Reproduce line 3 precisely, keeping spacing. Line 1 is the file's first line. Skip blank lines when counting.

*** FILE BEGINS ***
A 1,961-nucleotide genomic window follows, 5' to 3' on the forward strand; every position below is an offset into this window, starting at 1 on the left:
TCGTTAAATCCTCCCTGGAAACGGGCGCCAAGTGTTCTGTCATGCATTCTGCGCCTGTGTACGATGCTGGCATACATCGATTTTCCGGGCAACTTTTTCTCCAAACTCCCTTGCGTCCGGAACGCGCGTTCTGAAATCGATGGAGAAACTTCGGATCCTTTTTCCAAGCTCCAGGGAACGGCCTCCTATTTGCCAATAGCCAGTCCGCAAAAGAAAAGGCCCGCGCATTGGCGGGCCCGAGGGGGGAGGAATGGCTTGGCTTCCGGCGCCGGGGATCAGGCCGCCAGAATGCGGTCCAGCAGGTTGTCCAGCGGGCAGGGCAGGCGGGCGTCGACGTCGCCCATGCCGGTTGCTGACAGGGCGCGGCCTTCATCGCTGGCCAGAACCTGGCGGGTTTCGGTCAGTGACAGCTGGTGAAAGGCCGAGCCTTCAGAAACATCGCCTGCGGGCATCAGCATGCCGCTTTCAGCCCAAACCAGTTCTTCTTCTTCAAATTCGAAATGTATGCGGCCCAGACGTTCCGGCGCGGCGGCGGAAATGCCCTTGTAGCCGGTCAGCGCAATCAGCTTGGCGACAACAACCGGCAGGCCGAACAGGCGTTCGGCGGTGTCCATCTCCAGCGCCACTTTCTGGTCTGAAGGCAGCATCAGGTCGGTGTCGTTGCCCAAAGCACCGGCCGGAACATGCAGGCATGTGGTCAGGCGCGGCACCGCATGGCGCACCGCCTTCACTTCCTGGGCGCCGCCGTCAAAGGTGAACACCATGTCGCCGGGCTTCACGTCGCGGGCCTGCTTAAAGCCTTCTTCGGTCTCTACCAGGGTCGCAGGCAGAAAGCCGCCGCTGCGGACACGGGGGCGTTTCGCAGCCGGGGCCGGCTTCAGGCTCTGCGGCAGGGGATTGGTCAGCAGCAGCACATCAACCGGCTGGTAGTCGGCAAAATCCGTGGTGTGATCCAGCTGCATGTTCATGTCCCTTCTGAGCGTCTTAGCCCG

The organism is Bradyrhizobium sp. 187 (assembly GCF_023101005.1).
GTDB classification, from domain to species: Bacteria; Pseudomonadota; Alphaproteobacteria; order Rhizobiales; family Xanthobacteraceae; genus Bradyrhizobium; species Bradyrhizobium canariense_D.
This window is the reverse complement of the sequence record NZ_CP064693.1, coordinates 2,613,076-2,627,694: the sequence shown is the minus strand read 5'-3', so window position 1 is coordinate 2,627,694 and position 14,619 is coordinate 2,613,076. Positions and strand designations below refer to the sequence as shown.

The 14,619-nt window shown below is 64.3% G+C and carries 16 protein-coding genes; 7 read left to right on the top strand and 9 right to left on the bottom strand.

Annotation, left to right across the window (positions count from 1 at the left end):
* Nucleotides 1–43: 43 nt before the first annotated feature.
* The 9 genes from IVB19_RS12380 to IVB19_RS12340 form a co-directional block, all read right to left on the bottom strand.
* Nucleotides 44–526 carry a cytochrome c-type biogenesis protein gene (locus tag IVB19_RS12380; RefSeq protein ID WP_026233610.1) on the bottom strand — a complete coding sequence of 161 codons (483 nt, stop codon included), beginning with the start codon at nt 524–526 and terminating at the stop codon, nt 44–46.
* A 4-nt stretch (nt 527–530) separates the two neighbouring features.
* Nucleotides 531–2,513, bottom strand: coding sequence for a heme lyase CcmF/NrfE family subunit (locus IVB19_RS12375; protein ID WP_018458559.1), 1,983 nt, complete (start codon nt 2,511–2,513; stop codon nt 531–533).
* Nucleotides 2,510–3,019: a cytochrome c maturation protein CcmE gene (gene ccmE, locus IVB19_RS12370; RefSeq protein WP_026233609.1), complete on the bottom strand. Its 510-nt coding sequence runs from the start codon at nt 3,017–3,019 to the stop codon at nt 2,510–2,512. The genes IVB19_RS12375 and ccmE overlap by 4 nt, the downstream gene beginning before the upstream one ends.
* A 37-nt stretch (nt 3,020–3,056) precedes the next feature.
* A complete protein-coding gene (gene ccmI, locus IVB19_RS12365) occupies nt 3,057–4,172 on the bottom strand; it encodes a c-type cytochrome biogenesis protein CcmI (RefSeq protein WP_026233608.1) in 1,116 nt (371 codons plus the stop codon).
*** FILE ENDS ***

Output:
The organism is Bradyrhizobium sp. 187 (assembly GCF_023101005.1).